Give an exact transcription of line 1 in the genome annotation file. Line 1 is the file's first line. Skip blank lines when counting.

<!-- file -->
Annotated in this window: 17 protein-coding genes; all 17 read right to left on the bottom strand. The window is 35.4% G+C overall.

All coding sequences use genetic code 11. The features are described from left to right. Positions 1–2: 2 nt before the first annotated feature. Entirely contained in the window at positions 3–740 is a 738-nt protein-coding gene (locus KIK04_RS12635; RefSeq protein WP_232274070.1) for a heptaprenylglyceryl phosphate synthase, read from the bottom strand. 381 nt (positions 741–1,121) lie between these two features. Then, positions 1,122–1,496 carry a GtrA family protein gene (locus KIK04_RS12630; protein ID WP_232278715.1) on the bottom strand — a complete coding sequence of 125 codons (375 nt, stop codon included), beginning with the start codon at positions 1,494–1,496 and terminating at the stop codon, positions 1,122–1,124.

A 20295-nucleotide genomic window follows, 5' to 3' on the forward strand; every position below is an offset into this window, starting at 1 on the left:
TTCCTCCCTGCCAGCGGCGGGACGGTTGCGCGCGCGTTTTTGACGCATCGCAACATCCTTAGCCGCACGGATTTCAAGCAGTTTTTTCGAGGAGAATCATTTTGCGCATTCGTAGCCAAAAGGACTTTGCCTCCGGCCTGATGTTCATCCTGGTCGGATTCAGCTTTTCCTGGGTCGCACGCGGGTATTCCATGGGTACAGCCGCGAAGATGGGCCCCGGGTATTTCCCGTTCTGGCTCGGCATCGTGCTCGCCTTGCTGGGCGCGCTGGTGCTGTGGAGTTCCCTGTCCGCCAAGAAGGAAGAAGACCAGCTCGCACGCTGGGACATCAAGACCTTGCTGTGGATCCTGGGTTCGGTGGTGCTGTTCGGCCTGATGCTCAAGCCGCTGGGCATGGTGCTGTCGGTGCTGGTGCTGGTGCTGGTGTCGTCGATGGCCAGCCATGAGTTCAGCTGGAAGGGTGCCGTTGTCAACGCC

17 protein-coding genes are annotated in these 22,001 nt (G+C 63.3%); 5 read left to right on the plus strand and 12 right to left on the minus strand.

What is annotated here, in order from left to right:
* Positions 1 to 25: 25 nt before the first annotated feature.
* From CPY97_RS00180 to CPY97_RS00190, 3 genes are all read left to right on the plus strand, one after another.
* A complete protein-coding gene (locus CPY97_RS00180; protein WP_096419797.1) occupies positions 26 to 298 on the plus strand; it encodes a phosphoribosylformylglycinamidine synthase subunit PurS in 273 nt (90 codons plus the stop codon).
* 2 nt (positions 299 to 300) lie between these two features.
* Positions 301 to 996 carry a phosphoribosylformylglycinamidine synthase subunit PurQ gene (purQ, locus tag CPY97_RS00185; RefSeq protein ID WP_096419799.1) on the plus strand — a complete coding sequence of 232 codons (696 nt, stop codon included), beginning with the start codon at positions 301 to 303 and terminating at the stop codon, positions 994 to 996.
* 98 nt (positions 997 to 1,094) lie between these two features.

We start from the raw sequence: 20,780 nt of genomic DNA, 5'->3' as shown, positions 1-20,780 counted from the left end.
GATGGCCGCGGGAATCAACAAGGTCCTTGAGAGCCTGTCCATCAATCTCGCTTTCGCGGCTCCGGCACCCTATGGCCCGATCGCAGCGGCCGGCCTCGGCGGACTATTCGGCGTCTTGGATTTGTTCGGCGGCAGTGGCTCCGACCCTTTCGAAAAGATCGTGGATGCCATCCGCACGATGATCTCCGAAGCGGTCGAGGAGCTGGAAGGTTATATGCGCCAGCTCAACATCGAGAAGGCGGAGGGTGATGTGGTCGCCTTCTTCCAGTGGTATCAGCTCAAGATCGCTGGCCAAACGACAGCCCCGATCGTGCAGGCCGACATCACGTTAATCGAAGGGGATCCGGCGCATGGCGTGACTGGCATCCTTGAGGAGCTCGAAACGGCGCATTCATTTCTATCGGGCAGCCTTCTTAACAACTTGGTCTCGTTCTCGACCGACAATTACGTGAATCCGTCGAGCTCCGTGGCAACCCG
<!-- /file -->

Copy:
Annotated in this window: 17 protein-coding genes; all 17 read right to left on the bottom strand. The window is 35.4% G+C overall.